Child-porn case against judge collapses

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The Independent Online

The Irish cabinet will grapple today with a legal fiasco which has brought about the collapse of a high-profile child pornography case against a judge.

The Irish cabinet will grapple today with a legal fiasco which has brought about the collapse of a high-profile child pornography case against a judge.

Brian Curtin, a circuit judge, walked free from court in Tralee on Friday after the judge hearing his case ruled a police search warrant used to enter his home was one day out of date.

The prosecution had alleged that images of persons aged under 17 years had been found on Judge Curtin's lap-top computer. But after days of legal argument, Judge Carroll Moran directed the jury to acquit Judge Curtin, saying the law was "crystal clear" over the issue. Judge Moran said: "Many people will think this is a highly unsatisfactory result. I can't do anything about it. The gardai were out of time. There is no other evidence."

The case has generated much public concern and political comment in Ireland, with near-universal agreement that the case against Judge Curtin had been dealt with poorly.

The judge, who is 52, had been in his job for only a few months before his home was raided in May 2002. He has been suspended on full pay ever since. Judge Curtin is said to have had a relationship with a teenage girl after his marriage ended several years ago.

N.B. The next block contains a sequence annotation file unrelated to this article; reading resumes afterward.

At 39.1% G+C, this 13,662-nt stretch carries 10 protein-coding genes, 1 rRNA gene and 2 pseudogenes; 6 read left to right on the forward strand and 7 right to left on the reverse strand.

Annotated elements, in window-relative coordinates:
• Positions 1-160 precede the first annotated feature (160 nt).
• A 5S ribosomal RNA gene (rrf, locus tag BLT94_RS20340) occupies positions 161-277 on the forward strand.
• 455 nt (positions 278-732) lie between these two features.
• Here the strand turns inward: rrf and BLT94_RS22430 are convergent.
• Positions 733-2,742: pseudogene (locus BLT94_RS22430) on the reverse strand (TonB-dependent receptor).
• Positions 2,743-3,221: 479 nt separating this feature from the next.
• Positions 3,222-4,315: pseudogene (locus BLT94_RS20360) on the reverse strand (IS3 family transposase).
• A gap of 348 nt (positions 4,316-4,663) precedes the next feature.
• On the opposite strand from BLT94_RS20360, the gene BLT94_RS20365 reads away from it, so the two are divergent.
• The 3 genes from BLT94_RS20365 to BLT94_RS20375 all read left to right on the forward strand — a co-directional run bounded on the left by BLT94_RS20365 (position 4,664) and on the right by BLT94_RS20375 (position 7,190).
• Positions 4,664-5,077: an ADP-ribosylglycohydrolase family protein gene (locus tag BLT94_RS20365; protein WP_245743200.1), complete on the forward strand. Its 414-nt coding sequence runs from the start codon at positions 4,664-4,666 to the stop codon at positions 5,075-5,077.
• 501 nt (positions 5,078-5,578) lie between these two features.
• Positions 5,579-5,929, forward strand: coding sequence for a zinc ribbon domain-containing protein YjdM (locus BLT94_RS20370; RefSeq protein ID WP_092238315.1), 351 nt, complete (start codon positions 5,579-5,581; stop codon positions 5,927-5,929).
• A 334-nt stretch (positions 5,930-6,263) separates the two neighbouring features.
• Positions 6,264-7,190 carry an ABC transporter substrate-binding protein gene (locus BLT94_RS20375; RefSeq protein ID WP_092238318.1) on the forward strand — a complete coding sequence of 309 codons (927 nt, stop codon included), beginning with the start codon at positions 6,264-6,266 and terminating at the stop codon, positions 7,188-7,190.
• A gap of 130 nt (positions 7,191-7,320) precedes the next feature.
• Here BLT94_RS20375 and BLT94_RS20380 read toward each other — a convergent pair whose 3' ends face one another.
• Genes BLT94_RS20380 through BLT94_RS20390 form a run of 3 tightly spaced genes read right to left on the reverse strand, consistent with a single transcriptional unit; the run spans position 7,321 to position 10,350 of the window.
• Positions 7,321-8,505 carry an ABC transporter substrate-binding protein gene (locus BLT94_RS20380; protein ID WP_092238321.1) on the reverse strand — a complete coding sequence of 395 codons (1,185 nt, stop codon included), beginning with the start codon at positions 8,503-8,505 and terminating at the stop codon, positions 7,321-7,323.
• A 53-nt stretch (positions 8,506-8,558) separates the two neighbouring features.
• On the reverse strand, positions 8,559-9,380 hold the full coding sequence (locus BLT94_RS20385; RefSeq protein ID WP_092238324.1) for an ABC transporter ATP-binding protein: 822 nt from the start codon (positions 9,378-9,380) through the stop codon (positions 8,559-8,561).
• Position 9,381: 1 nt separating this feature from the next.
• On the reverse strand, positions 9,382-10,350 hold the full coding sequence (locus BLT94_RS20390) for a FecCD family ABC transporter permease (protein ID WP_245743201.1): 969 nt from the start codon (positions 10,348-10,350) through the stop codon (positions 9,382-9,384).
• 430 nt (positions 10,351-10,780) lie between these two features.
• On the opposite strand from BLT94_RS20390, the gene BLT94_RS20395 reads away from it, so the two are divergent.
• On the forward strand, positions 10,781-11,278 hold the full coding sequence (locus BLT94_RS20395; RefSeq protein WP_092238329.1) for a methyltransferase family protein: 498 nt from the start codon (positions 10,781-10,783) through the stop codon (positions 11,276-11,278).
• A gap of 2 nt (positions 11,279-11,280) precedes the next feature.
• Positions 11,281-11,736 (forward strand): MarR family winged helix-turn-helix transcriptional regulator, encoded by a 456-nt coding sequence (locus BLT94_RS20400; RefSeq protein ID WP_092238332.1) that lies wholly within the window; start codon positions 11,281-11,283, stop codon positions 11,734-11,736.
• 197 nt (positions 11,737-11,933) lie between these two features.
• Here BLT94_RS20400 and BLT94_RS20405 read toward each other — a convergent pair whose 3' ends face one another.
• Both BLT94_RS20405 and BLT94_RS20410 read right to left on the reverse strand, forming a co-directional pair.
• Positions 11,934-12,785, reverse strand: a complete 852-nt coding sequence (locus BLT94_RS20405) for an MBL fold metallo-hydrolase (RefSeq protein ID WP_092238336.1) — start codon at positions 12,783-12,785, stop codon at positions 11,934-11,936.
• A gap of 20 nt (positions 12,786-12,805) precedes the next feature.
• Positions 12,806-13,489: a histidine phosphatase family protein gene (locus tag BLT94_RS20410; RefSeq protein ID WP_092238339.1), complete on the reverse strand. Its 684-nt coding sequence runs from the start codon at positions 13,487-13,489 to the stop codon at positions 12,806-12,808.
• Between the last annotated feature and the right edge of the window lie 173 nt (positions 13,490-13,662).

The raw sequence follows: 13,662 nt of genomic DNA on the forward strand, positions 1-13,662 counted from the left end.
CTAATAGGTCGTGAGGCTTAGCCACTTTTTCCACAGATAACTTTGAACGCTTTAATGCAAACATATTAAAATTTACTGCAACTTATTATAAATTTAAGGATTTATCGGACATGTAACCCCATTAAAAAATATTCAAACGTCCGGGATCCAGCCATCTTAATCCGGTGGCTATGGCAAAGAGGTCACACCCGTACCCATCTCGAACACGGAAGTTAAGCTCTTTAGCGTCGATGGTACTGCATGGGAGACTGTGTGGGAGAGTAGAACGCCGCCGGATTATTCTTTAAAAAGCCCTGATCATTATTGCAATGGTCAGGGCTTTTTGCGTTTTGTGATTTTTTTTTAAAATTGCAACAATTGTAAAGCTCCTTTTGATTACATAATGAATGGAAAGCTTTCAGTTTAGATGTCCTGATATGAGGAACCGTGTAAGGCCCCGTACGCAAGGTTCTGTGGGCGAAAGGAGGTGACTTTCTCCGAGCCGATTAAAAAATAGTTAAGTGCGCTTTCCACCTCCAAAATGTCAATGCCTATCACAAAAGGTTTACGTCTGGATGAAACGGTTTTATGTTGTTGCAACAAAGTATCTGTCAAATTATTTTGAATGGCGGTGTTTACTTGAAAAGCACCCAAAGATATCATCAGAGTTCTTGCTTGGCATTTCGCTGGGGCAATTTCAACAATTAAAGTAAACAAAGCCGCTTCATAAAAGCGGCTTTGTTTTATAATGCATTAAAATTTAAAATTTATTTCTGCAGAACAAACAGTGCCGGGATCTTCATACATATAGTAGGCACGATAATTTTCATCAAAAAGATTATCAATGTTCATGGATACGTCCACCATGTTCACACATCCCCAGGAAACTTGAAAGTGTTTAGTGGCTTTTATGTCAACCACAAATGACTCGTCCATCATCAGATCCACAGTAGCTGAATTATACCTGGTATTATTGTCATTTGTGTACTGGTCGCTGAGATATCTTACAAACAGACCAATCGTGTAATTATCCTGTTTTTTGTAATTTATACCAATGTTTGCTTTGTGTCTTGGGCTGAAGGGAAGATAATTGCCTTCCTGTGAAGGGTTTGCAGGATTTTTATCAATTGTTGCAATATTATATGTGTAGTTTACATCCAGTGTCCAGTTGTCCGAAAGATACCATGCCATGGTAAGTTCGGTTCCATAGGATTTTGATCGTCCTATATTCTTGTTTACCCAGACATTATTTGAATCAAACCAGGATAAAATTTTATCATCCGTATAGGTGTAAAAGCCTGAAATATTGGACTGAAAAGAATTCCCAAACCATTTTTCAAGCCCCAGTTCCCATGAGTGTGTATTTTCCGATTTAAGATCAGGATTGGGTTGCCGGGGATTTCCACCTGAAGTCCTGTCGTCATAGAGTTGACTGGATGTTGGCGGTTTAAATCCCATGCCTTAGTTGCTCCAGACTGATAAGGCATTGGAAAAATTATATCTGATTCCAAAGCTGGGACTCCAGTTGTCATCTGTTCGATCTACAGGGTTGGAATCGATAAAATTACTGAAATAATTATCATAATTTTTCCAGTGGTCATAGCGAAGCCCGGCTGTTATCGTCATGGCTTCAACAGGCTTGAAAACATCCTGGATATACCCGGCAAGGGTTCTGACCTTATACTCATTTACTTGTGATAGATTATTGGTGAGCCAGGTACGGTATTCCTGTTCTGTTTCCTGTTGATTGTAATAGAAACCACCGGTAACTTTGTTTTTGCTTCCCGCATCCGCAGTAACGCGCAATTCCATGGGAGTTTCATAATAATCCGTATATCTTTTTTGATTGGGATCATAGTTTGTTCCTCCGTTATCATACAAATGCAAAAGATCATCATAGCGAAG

Irish tabloid newspapers reported that he had celebrated the collapse of the case against him in a local pub. One customer was quoted as describing him as "looking self-satisfied, gloating and licking his chops". While awaiting trial, Judge Curtin reported that he had been assaulted several times and spat at. He was given a police escort during the court proceedings.

The police and the Director of Public Prosecutions have been heavily criticised over the case. Meanwhile, strong signals have emerged from the authorities that they do not want Judge Curtin back on the bench.

Many observers have been taken aback by suggestions that, if he agrees to resign, Judge Curtin might be given compensation amounting to several million euros to cover loss of potential earnings.

Joe Costello, of the opposition Irish Labour party, said a return to the bench would cause public outrage and inflict great damage on the legal system. He said that if the judge resigned, there should be no question of the authorities offering him money to "go quietly".

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